Printer Friendly

Houthi poetry and songs: Propaganda, art or both?

The Houthi movement's official musical group, Firqa Ansar Allah, sings popular songs like "Ma Nabali," meaning "we don't care."

The power of music and words isn't news. Throughout history, wars were started, fought, and brought to an end with the uttering of a single word. Likewise, music has been used to move the masses.

In 2011 Yemen saw a reemergence of these techniques during the country's anti-government uprising. Poetry and music were used to rouse emotions and convey political and social messages. Most recently, these artistic forms of expression have also served the Houthis' (a religious group from the country's north that has morphed into a political grouping) ascent to power.

Salah Al-Dakak, a poet who represented the Houthis at the National Dialogue Conference (NDC), says he feels compelled to support the Houthi cause through his craft.

"As artists and writers, our only way to support those struggling against the regime was through our poems, it was our duty."

He said this was especially true during the Houthis' six wars against the central government from 2004-2010.

Al-Dakak said that he wrote the following lines when visiting the shrine of Hussein Badr Al-Deen Al-Houthi, the founder of the Houthi movement:

Oh Master of the weak, you have surrounded them [the enemy],

Smugness and arrogance reign no more,

If they attack you, your arms are like lightening bolts,

Shedding their blood, turning it into rain for the soil,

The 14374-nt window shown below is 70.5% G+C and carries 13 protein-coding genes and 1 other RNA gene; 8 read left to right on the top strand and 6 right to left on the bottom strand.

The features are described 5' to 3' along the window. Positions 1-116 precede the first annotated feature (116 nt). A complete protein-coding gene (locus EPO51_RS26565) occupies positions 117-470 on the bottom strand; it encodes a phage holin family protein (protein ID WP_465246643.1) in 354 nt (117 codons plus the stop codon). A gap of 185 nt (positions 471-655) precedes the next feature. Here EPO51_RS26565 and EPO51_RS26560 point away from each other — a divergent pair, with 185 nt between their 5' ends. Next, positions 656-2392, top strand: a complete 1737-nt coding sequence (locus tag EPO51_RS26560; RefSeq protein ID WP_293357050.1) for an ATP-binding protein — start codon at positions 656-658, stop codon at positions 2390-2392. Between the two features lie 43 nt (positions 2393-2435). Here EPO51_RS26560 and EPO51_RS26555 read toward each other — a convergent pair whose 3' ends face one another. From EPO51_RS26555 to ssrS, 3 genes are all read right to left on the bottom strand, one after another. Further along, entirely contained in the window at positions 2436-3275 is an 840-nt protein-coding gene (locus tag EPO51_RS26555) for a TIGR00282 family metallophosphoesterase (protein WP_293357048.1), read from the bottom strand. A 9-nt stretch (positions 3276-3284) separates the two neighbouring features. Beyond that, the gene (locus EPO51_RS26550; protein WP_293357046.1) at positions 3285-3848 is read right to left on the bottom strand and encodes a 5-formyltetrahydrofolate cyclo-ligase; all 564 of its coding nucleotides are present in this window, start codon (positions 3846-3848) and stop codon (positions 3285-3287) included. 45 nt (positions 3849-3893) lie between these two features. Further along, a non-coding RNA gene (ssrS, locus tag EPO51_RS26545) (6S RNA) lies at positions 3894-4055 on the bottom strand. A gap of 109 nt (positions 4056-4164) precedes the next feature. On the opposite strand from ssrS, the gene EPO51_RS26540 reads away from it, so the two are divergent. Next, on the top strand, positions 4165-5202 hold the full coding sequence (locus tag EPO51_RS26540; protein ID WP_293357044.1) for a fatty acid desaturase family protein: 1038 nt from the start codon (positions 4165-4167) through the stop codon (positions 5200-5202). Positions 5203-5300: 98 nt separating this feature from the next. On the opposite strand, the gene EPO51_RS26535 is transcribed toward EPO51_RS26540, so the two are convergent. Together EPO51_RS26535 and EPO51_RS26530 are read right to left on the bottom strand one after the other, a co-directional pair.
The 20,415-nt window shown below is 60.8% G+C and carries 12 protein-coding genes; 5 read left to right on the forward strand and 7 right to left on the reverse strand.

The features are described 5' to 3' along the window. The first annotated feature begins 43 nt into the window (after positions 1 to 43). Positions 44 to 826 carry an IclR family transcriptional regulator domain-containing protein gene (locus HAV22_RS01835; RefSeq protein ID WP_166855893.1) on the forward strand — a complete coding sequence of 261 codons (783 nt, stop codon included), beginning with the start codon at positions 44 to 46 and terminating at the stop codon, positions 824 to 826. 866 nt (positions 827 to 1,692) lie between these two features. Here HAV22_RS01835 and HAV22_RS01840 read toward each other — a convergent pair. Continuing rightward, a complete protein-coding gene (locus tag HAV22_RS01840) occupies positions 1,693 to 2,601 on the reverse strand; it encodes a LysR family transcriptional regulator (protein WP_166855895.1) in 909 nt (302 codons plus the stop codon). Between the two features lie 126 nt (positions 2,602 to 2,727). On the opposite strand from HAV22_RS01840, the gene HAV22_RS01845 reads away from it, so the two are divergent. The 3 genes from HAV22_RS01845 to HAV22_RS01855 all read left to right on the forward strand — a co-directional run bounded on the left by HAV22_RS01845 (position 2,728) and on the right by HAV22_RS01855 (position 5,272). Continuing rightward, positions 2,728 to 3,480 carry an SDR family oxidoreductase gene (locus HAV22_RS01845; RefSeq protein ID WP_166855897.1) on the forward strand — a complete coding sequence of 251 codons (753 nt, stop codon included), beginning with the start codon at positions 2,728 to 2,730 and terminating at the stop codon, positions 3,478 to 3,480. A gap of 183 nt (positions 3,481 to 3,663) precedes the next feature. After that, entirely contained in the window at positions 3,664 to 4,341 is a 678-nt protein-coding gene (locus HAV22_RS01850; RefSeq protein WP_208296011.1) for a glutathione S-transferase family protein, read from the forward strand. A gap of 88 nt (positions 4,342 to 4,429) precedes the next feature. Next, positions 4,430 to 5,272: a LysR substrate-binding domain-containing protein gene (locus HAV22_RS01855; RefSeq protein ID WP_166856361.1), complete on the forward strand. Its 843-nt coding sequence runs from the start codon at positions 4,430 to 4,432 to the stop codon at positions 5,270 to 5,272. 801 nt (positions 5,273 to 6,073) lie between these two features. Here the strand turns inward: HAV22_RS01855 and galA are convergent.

You're grandeur is too complex for them to understand

The artist is selective about whom he shares his craft with.

"I don't publish my poems in newspapers because most are owned and operated by political parties that have their own message and target audience," Al-Dakak said. "I sing them at Houthi events and share them on Facebook, in order to get them out to the widest audience possible, including those who differ with me on politics."

Many poems are uploaded to YouTube, where artists create music videos to go along with the poems. These videos include images and clips of speeches made by Abdulmalik Al-Houthi, the movement's current political and spiritual leader. Malik Al-Shami, a graphic designer and freelance film editor, has produced a number of these videos. His work primarily consists of mixing poems with speeches made by Abdulmalik Al-Houthi, adding sound and pictures taken in areas around Sa'ada and other cities.

Al-Shami's work is frequently broadcast on Al-Masira, the Houthis' official television network.